Hopes dim for software giant

Microsoft settlement proposal criticized

judge could rule today

March 28, 2000|By NEW YORK TIMES NEWS SERVICE

WASHINGTON -- An appointed mediator continued working feverishly last night to work out an 11th-hour settlement in the antitrust case against Microsoft. But opinions among some of the government officials who filed the suit appeared to be hardening, setting up the likelihood that the trial judge will issue a verdict as soon as today.

In interviews yesterday, some officials said they thought Microsoft's settlement proposal, offered Friday, was inadequate on its face. Others said they did not trust Microsoft to live up to its promises.

"It wasn't too long ago that Microsoft's president was saying `to heck with Janet Reno,' " one official noted. "I think Microsoft is now paying for their prior credibility problems."

Another said, "This proposal simply falls short of what the public interest demands."

Driven by reports last week that Microsoft might settle the case, the company's stock gained more than 7 percent Thursday. But yesterday it closed at $104.06, down $7.62, or 6.8 percent.

A week ago, trial judge Thomas Penfield Jackson called the litigants into his office and told them they had another week to settle the case. If they failed, he said, he would issue his verdict today -- though several officials said yesterday they believed he might hold off a few days because the talks are continuing.

Ever since Jackson's strongly worded findings of fact in November, the expectation has been that the verdict, when it comes, would find that Microsoft violated the nation's antitrust laws.

On Friday, Microsoft delivered a settlement offer with more than a dozen proposals. Among them, the company said it would provide computer makers a version of Windows that did not include access to the company's Web browser, Internet Explorer -- although how that would be accomplished remains unclear. Microsoft has argued since 1997 that Windows and Internet Explorer are one, inseparable product.

Microsoft also agreed to charge common prices for Windows so the company could not use pricing to penalize or reward computer makers for their level of cooperation. Trial evidence showed that Microsoft penalized IBM with higher prices for Windows.

The company also promised to make the program interfaces that allow software writers to link their programs to Windows freely available. Microsoft has been charged with holding those interfaces back from companies that do not cooperate on other matters.

While these proposals and others directly address some of the conclusions in Jackson's findings of fact, most government officials concluded that they were insufficient. But even those who did not hold that view said the offers included so many technical qualifiersand addendums that no one could tell whether the proposals could be carried out effectively. What is more, several officials said, the proposal offered no real detail on how the offers could be enforced.

"There are very serious enforcement concerns," one official said.

Microsoft declined to comment.

The enforcement issue is of particular concern because government officials do not want to find themselves required to monitor Microsoft's day-to-day business -- or left to wait until someone complains of a violation so that they have to file another lawsuit.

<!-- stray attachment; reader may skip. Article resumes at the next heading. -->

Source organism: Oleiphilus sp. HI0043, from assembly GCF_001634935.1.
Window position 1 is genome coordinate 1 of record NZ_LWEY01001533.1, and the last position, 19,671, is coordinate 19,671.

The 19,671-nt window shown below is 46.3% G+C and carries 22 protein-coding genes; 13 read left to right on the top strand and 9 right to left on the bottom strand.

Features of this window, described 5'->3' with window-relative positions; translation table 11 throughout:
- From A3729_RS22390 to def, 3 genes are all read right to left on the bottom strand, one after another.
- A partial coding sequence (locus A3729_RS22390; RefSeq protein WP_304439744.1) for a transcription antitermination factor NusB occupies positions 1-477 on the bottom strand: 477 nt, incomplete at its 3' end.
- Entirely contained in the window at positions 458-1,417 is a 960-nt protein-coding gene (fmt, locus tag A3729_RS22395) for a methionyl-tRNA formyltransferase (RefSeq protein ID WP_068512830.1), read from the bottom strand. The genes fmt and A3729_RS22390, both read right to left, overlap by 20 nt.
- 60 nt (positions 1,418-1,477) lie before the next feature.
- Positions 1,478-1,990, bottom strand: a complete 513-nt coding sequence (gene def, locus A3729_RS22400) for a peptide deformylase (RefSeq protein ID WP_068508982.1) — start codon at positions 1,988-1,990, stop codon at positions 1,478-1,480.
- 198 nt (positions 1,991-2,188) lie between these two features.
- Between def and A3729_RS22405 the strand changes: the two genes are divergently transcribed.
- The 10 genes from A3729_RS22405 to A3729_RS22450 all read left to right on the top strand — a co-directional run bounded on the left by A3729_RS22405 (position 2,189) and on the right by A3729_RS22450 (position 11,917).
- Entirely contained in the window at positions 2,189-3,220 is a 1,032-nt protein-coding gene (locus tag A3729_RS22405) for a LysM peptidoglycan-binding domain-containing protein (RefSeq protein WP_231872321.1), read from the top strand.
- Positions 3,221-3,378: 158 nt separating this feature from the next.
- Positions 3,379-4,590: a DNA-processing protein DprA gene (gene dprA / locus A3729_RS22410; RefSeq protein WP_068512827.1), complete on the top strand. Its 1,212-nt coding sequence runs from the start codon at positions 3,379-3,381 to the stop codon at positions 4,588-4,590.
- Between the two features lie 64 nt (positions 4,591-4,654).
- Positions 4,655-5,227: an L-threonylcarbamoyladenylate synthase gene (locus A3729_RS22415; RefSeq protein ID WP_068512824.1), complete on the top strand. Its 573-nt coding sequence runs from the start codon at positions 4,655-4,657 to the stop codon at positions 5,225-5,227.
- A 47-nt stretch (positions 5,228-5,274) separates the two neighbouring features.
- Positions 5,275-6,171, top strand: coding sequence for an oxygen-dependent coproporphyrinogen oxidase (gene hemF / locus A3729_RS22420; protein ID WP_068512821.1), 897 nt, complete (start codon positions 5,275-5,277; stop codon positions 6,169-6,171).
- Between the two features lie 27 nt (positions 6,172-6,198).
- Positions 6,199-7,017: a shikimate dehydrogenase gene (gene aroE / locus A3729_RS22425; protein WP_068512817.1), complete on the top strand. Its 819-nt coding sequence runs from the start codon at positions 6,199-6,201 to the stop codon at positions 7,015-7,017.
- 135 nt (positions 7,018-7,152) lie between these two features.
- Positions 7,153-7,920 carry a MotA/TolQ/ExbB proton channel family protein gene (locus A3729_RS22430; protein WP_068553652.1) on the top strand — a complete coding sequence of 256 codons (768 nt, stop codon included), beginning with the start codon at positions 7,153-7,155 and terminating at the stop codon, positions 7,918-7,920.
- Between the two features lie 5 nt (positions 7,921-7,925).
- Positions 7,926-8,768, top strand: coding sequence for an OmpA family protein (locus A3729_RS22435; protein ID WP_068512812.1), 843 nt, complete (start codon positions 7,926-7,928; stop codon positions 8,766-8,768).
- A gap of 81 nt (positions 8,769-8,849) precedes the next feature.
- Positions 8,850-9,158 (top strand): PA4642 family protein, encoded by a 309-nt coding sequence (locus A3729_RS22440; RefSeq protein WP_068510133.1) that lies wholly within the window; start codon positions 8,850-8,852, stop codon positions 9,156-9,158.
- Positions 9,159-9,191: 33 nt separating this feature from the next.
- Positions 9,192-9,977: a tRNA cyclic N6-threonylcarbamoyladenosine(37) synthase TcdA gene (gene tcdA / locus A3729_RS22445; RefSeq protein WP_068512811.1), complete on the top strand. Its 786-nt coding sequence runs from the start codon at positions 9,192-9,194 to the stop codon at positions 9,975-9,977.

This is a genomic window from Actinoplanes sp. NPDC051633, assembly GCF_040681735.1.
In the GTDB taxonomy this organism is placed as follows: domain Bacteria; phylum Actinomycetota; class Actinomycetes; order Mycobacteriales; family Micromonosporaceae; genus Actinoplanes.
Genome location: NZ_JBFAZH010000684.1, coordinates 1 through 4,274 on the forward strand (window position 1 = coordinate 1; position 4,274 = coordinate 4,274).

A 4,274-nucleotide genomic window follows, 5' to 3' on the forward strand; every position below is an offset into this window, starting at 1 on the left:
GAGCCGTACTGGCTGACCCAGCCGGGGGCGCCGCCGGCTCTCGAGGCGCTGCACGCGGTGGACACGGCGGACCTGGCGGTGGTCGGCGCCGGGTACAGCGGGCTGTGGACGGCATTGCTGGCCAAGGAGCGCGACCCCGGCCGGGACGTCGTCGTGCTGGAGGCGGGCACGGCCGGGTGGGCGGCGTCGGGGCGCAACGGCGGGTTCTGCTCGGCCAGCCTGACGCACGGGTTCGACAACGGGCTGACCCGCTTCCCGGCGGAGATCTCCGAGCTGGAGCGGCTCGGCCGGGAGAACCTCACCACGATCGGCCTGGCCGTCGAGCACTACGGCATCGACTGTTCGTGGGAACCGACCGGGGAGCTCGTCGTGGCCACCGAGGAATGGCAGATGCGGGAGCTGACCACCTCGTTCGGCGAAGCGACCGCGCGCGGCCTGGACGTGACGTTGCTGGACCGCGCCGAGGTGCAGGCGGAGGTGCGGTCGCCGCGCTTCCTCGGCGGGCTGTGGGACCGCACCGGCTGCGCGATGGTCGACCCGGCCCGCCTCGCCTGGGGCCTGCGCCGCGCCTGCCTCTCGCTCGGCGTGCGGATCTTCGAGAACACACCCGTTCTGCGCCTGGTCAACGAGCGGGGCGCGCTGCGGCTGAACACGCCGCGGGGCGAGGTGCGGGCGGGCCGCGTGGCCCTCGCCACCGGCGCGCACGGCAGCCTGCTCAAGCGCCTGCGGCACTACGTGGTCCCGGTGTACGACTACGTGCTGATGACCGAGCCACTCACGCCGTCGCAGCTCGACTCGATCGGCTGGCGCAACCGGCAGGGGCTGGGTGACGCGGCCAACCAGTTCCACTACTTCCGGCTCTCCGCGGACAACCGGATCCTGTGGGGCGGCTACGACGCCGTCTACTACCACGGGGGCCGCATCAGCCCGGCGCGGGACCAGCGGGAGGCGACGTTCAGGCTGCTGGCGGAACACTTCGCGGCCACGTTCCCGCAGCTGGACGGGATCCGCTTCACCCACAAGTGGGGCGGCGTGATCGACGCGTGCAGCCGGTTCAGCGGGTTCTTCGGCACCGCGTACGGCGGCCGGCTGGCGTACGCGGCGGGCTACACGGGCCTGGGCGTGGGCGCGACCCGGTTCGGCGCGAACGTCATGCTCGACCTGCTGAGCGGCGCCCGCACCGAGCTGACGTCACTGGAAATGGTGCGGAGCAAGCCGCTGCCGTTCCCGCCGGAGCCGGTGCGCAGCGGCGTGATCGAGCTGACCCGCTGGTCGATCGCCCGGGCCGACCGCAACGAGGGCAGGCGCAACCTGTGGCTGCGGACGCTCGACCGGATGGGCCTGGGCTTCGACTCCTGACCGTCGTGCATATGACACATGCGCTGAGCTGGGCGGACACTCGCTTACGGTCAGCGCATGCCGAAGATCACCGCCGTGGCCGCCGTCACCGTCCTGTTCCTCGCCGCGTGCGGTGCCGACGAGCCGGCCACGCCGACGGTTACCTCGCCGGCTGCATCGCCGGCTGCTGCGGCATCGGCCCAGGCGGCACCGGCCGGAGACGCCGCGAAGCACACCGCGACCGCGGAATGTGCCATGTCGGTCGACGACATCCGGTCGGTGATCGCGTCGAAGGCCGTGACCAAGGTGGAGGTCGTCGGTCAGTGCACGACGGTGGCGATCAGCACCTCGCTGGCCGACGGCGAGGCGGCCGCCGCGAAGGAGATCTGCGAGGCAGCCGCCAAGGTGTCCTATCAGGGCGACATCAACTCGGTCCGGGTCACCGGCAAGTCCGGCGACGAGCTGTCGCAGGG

That is why, among the Justice Department officials and the 19 state attorneys general who are behind the suit, some still favor breaking up Microsoft so that, once that is accomplished, government involvement would end. Others consider that idea draconian and unlikely to withstand appeals.

As a result of the varied concerns about Microsoft's proposal, by Saturday the leading officials behind the lawsuit had decided it was inadequate. Despite the negative reaction, through the weekend and into yesterday evening, the mediator, Richard A. Posner, chief judge of the U.S. Court of Appeals in Chicago, continued sending e-mail messages to both sides, trying to bridge the divide.

If he had made significant progress, the parties would have convened in Chicago yesterday for further negotiations, but state and federal officials were in their offices. Still, several officials said the talks were alive, if barely; Microsoft was said to be clarifying some of its offers. Some officials said they would not be surprised if Posner asked Jackson to delay issuing his verdict by a few days, to give the talks every chance to succeed.

Even if Microsoft did expand or clarify its proposal enough to satisfy some of the government officials, winning agreement from the federal government and all 19 state attorneys general would be a difficult and time consuming process. The states are sharply divided on the best approach, and some of them have not followed the case closely enough to make a quick decision.

Even if the talks stall, and Jackson issues his verdict, the two sides could continue to negotiate. But at that point, the motivations for Microsoft will have changed. By settling now, it can forestall a legal ruling that the company holds a monopoly in the personal computer operating-system business. That ruling would empower lawyers to file even more private antitrust suits against Microsoft.

Jackson concluded in his findings of fact that Microsoft holds a legal monopoly. But that finding holds little if any legal force until the judge issues his final verdict.

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